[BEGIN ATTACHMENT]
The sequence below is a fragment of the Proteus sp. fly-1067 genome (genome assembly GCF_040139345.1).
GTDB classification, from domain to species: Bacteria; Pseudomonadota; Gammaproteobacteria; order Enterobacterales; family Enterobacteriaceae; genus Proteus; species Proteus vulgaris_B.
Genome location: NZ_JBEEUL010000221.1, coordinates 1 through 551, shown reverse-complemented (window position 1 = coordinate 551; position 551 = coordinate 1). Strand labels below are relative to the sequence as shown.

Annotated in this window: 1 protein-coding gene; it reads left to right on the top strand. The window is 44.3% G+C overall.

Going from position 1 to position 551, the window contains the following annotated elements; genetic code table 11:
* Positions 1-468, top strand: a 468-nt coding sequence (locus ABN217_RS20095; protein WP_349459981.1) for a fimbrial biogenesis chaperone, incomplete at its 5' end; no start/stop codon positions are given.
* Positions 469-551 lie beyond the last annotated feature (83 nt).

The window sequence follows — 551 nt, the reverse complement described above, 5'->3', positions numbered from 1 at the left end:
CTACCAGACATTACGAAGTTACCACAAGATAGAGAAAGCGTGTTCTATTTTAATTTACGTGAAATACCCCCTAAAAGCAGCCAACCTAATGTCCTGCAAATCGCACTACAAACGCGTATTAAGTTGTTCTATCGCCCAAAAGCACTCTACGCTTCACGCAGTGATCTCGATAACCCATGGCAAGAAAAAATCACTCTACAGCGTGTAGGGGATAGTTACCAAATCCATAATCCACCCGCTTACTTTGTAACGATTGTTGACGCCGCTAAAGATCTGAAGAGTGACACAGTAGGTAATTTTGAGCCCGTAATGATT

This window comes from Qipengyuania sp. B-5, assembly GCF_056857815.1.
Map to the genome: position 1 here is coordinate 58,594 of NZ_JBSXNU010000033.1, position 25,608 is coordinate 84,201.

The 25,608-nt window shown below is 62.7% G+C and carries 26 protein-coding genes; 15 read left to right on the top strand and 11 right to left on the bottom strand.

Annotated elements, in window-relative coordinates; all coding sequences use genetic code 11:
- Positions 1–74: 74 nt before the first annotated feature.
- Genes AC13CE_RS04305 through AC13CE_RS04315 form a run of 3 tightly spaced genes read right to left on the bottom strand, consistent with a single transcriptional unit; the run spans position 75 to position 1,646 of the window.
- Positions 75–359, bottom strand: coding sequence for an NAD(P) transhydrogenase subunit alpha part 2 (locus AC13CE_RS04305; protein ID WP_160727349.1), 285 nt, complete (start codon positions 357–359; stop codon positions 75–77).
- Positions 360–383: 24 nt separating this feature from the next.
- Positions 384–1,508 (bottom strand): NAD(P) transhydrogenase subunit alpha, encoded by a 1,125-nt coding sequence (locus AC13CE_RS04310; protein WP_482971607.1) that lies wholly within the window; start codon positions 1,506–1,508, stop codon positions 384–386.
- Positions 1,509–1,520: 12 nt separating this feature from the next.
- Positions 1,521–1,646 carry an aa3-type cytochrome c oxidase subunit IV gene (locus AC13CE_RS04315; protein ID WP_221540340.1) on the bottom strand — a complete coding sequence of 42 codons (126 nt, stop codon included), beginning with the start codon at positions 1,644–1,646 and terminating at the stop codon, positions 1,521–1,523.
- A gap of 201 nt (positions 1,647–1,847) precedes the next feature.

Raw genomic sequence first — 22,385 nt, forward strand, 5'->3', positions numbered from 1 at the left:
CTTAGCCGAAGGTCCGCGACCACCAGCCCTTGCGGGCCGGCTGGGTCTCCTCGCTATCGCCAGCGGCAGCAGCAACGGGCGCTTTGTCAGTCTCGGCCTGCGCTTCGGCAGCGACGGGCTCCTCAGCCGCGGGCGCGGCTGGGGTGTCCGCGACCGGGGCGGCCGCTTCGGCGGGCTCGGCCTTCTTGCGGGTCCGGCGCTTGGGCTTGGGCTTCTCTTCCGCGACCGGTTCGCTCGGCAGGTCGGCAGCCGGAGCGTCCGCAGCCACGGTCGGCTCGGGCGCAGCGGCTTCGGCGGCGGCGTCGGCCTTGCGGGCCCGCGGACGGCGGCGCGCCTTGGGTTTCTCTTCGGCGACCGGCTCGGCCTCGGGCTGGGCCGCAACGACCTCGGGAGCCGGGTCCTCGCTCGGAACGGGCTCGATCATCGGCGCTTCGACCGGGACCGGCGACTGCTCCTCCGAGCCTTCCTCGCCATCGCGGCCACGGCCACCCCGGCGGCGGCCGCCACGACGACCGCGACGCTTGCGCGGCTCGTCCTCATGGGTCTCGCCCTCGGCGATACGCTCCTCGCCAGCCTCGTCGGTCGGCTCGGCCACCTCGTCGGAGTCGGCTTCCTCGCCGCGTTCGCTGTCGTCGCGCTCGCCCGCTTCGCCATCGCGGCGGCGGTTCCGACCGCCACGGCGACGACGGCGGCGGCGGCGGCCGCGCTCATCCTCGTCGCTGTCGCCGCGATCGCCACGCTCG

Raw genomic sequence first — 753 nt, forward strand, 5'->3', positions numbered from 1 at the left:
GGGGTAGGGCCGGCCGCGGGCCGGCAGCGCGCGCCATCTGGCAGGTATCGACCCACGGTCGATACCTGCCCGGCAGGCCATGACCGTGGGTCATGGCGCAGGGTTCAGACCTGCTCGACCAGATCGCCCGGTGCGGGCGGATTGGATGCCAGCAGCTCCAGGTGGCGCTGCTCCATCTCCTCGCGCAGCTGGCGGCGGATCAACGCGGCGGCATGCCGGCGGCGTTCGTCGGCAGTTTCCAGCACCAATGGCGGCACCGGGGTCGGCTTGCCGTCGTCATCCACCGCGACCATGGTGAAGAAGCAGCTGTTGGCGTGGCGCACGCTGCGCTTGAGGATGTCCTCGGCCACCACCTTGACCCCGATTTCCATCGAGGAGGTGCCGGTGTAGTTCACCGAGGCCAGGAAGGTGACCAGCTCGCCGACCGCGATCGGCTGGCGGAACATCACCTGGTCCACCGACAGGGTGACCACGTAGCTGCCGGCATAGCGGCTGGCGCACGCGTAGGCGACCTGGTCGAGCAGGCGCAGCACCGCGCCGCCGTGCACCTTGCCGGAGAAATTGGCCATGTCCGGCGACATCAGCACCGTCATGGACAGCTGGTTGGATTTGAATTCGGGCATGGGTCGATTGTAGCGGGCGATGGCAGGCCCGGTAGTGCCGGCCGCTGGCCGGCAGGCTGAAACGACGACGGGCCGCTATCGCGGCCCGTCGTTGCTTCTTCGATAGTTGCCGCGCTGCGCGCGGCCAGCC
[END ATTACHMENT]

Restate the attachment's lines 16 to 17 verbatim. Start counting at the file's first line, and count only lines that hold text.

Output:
- Positions 75–359, bottom strand: coding sequence for an NAD(P) transhydrogenase subunit alpha part 2 (locus AC13CE_RS04305; protein ID WP_160727349.1), 285 nt, complete (start codon positions 357–359; stop codon positions 75–77).
- Positions 360–383: 24 nt separating this feature from the next.